considerable as compared with the height from forehead to chin. Anthropologists make use of this relation to measure the so-called facial index; but a lack of uniformity in the mode of taking measurements has so far prevented extended observations fit for exact comparison. It is sufficient for our purposes to adopt the rule, long head, oval face; short head and round face. Our six types on the next page, arranged in an ascending series of cephalic indices from 65 to 94, make clearly manifest this relation between the head and face. In proportion as the heads become broader back of the temples, the face appears relatively shorter. The correspondence is not exact, as, for example, in the case of the brachycephalic type from Piedmont in Italy, where the face is rather long for the breadth of the head. This is probably a case of individual variation, perhaps due to racial intermixture. Only a few examples of widespread disharmonism, as it is called, between head and face are known. The Greenland Eskimos resemble the Lapp shown in our portrait in squareness of face, notwithstanding the fact, illustrated in the world map on page 582, that they are almost the longest-headed race known. In Europe, where disharmonism is very infrequent among the living populations, its prevalence in the prehistoric Cro-Magnon race, will afford us a means of identification of this type wherever it persists to-day. At times disharmonism arises in mixed types the product of a cross between a broad and a long headed race, wherein the one element contributes the head form while the other persists rather in the facial proportions. Such combinations are apt to occur among the Swiss, lying as they do at the ethnic crossroads of the continent.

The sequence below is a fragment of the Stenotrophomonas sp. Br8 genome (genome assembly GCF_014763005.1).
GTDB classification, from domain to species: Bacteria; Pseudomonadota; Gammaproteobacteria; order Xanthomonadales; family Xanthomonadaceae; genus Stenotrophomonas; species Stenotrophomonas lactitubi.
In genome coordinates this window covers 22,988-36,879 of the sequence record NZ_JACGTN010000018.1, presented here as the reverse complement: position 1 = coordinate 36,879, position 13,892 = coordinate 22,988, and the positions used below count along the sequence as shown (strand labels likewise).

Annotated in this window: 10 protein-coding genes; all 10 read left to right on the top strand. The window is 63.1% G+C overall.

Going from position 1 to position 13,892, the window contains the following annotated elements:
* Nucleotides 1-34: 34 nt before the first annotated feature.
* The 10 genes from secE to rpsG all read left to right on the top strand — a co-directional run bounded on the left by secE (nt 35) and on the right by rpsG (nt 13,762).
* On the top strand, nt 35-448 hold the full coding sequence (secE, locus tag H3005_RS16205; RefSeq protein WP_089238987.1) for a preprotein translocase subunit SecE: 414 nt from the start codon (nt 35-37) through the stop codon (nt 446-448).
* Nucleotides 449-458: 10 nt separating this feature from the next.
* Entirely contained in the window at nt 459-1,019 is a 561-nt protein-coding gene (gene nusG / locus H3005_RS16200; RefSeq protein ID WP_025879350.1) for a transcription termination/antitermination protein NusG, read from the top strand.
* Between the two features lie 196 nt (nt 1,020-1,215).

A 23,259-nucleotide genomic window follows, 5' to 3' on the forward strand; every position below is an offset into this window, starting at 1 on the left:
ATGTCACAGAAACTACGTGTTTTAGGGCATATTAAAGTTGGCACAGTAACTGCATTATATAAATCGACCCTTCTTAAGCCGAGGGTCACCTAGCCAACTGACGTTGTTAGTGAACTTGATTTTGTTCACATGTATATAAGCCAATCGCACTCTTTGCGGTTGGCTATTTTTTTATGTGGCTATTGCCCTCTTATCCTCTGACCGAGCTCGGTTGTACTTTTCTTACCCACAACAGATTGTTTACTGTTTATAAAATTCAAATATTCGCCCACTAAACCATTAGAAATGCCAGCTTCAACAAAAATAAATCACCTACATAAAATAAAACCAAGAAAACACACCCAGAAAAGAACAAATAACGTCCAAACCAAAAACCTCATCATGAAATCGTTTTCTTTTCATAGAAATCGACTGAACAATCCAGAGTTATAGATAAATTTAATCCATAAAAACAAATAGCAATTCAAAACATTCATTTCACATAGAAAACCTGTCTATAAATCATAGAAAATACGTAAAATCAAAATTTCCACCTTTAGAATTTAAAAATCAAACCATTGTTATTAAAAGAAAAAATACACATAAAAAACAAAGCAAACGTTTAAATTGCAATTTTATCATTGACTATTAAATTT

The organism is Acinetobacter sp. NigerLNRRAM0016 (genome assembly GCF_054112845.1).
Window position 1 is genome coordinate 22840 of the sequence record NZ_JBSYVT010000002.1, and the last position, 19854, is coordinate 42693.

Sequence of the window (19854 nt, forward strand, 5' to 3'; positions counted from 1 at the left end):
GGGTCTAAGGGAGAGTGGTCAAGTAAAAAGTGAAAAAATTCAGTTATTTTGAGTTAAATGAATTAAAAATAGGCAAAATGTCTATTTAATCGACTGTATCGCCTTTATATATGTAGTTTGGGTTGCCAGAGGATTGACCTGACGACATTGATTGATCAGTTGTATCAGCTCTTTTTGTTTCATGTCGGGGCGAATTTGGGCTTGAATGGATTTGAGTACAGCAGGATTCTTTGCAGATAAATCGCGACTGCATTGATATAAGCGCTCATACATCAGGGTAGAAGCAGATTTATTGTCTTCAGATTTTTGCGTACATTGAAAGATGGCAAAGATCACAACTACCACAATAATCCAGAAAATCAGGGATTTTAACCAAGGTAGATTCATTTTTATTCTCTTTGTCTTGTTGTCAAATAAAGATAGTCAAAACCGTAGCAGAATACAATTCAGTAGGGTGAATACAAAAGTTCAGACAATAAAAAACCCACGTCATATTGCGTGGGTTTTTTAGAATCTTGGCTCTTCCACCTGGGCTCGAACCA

An important point to be noted in this connection is that this shape of the head seems to bear no direct relation to intellectual power or intelligence. Posterior development of the cranium does not imply a corresponding backwardness in culture. The broad-headed races of the earth may not as a whole be quite as deficient in civilization as some of the long heads, notably the Australians and Melanesians. On the other hand, the Chinese are conspicuously long-headed, surrounded by the barbarian brachycephalic Mongol hordes; and the Eskimos in many respects surpass the Indians in culture. Dozens of similar contrasts might be given. Europe offers the best refutation of the statement that the proportions of the head mean anything intellectually. The English, as our map of Europe will show, are distinctly long-headed. Measurements on the students at the Massachusetts Institute of Technology are fairly typical for the Anglo-Saxon peoples. Out of a total of 486 men, four were characterized at one extreme by an index below 70; the upper limit was marked by four men with an index of 87. The series of heads culminated at an index of 77,